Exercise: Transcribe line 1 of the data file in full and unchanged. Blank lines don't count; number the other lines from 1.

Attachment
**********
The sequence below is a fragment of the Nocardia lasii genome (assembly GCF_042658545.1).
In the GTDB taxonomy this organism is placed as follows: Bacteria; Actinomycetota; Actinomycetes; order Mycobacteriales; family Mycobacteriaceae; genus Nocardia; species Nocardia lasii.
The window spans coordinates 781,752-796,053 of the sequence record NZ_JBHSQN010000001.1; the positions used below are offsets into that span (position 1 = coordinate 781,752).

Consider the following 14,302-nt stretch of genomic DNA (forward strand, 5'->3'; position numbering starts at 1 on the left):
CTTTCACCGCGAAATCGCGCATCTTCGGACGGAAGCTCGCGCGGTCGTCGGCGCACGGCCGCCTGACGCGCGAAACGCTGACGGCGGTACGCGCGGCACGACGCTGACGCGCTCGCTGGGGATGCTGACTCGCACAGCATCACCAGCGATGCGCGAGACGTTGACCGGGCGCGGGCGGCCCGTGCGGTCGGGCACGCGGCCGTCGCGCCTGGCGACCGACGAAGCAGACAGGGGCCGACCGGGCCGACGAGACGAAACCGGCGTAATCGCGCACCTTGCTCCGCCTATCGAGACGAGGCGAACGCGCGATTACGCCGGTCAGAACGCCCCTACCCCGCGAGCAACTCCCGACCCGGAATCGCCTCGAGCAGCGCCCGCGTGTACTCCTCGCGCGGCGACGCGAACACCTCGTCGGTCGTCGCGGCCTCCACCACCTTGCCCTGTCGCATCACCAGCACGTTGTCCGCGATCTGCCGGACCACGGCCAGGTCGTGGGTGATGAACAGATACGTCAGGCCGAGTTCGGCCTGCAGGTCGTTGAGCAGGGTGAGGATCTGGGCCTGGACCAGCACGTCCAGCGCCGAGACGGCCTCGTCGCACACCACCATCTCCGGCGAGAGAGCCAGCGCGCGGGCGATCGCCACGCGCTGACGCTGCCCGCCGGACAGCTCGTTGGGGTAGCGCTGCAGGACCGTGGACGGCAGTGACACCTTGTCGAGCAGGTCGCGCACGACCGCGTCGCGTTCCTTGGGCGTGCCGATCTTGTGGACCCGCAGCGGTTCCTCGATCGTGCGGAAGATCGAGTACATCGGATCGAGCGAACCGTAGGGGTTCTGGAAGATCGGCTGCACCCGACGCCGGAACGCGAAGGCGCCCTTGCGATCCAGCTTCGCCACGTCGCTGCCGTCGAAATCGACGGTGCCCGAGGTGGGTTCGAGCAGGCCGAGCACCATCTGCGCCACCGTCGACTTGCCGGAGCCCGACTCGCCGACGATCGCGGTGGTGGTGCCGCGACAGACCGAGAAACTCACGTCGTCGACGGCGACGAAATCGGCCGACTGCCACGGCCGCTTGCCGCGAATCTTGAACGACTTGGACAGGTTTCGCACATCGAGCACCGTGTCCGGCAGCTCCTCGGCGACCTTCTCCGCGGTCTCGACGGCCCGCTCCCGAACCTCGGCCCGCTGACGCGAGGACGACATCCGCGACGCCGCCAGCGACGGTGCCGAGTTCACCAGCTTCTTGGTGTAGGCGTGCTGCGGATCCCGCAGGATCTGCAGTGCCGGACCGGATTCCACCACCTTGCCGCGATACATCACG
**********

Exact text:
The sequence below is a fragment of the Nocardia lasii genome (assembly GCF_042658545.1).